Now. Devin. Our rocker. Yeah, I can buy a guy who’s about to literally drink himself to death who wakes up and realizes not only does he need to sober up, he could benefit from being a student. I can buy a rock star who moves halfway around the world to take care of his mom.
Know what I’m missing here? A difficulty adapting to this new, not-outrageous world he’s been forced into. Chagrin over his past antics. Mistakes made as he tries to fit in — real mistakes, like where he can’t figure out why he has to pay for food in the cafeteria; it’s not provided by catering and paid for by the tour manager. He adapts too easily. He’s not a fish out of water, and he should be.
I found myself longing for a hint of where he wants his life to go now that he’s been forced into this change. It’s not something he chose, not if he wants to stay alive. So where’s his mixed emotions? Where’s the longing to make music again? To be on that stage, under those lights? For the gritty side of the life? For the glamour? Like Rachel, he’s on a very even keel. Maybe too even.
But, again, we have that 300 page issue. You can only do so much and ultimately, this is a romance, not some of my beloved rock and roll fiction.
I have a question, too. We’re told Devin was sixteen when he joined his brother’s band. Did he graduate high school? If not, how’d he get into college? Yes, he gave the school a boatload of money, but was that enough to get them to overlook the small matter of an unearned diploma?
And then there’s Zander, his big brother, the stereotypic prick. Nope. I didn’t buy him for an instant, even though I’ve met his type more than a few times. I especially didn’t buy the bit about the jobs. I don’t mean the job he tries to strong-arm Devin into. The other one. It’s a nice gesture, but you know what? I don’t buy it. It’s too convenient — and too much of a break from the stereotypic character we’re shown. Again, this is an instance where contradiction seems forced.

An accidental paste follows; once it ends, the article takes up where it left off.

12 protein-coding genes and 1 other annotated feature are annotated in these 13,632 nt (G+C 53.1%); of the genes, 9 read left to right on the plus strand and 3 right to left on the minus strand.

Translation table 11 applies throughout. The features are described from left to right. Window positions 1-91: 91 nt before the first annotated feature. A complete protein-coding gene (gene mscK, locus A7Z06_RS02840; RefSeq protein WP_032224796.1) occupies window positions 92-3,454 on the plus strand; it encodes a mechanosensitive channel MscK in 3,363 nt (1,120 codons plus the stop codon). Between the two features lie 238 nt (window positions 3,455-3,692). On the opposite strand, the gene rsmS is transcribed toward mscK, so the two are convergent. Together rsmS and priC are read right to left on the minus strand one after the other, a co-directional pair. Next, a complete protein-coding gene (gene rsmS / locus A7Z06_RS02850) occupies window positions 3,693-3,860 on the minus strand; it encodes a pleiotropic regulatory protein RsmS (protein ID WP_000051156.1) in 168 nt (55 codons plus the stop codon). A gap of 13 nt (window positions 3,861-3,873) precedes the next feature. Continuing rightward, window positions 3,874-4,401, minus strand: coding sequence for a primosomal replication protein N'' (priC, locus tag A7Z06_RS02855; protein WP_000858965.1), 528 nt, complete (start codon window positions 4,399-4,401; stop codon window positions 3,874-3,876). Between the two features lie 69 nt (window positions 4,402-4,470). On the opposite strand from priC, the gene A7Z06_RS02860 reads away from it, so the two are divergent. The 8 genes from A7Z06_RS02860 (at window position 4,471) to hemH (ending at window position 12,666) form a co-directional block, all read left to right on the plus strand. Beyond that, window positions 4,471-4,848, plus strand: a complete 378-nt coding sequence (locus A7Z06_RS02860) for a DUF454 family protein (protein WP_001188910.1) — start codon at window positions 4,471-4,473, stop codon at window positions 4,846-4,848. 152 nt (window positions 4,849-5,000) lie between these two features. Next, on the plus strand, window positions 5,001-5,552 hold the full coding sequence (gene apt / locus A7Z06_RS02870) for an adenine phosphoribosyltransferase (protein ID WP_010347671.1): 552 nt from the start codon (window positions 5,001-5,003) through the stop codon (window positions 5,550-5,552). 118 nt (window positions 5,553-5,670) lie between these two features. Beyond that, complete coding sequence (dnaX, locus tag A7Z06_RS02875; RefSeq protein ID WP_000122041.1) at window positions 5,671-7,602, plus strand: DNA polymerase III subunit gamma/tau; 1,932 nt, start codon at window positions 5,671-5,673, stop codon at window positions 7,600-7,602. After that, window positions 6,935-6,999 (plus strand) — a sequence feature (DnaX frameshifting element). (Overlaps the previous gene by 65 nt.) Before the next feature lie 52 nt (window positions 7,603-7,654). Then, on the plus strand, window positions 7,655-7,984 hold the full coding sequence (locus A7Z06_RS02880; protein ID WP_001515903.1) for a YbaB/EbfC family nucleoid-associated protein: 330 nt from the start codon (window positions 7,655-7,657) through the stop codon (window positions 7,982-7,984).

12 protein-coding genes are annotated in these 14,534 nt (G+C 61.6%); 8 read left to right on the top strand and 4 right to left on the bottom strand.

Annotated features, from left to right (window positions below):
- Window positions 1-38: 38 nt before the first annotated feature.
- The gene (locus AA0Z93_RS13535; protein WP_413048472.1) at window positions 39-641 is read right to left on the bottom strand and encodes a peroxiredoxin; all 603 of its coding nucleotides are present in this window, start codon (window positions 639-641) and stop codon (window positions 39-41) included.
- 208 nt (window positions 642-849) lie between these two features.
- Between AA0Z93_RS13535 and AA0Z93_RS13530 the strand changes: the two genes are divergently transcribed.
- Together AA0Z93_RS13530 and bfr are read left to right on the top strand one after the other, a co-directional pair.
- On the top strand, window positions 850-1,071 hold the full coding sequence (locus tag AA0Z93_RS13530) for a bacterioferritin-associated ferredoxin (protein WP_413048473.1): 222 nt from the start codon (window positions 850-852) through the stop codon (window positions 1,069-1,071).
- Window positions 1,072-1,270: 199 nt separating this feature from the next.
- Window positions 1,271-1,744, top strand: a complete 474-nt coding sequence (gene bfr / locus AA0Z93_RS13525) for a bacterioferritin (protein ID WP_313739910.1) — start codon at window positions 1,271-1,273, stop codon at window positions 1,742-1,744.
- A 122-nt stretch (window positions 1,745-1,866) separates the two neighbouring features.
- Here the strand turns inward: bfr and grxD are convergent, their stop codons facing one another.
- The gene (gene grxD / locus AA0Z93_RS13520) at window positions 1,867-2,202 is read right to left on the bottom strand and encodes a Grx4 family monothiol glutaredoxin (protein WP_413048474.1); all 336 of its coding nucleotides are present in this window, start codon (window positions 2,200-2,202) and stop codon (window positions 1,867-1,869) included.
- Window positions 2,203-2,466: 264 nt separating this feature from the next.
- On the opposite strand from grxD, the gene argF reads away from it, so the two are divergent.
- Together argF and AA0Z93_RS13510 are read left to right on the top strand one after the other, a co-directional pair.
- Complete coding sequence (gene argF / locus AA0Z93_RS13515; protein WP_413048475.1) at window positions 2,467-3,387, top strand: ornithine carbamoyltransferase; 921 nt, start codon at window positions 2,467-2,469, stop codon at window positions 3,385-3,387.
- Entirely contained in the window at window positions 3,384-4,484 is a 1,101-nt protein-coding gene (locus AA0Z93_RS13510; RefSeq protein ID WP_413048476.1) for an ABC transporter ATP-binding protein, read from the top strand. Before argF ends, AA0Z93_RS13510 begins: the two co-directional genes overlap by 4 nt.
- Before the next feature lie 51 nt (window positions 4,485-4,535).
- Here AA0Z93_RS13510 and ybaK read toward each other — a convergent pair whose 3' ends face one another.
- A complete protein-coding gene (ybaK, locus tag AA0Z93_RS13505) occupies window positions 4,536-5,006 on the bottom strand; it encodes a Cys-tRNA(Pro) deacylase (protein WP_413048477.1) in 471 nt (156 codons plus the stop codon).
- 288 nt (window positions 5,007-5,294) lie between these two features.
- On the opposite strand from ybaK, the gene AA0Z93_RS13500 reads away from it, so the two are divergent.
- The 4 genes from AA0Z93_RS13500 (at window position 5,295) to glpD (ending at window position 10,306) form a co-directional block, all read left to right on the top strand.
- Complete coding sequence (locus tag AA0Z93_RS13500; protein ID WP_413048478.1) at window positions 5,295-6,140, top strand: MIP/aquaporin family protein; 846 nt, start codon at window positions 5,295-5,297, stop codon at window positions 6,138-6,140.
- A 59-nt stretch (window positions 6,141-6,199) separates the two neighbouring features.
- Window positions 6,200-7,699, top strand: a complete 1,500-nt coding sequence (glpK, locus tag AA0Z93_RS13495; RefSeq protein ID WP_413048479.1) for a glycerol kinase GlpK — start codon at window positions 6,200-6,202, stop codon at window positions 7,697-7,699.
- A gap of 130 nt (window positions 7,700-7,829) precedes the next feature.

You’ll have to read the book to see what jobs I’m talking about. I’m trying really hard not to spoil things.
Or am I? I mean, I said I liked this book, and now I’ve popped up with a whole slew of complaints.
What it gets down to, you see, is this book is packed full of the fun of a romance. No matter how you try to spin it, a good chase is a good chase, and both Rachel and Devin have deliciously wicked tongues and quick comebacks. Plus, I really got the sense that author Bliss knows her romance-writing stuff. She’s smart. It shows. I appreciate that. And I love the idea of the dragon tattoo on Devin’s arm, its tongue licking his knuckle… What an image. What a concept. I wish it had gotten more play.
Sort of like that mountain bike of Rachel’s.
Overall, yeah. I’d suggest you ought to read this book. But how I rank it as Rock Fiction? It falls a bit short of my standard — but then again, my standard is freaking high.
Read it. Set your own standard.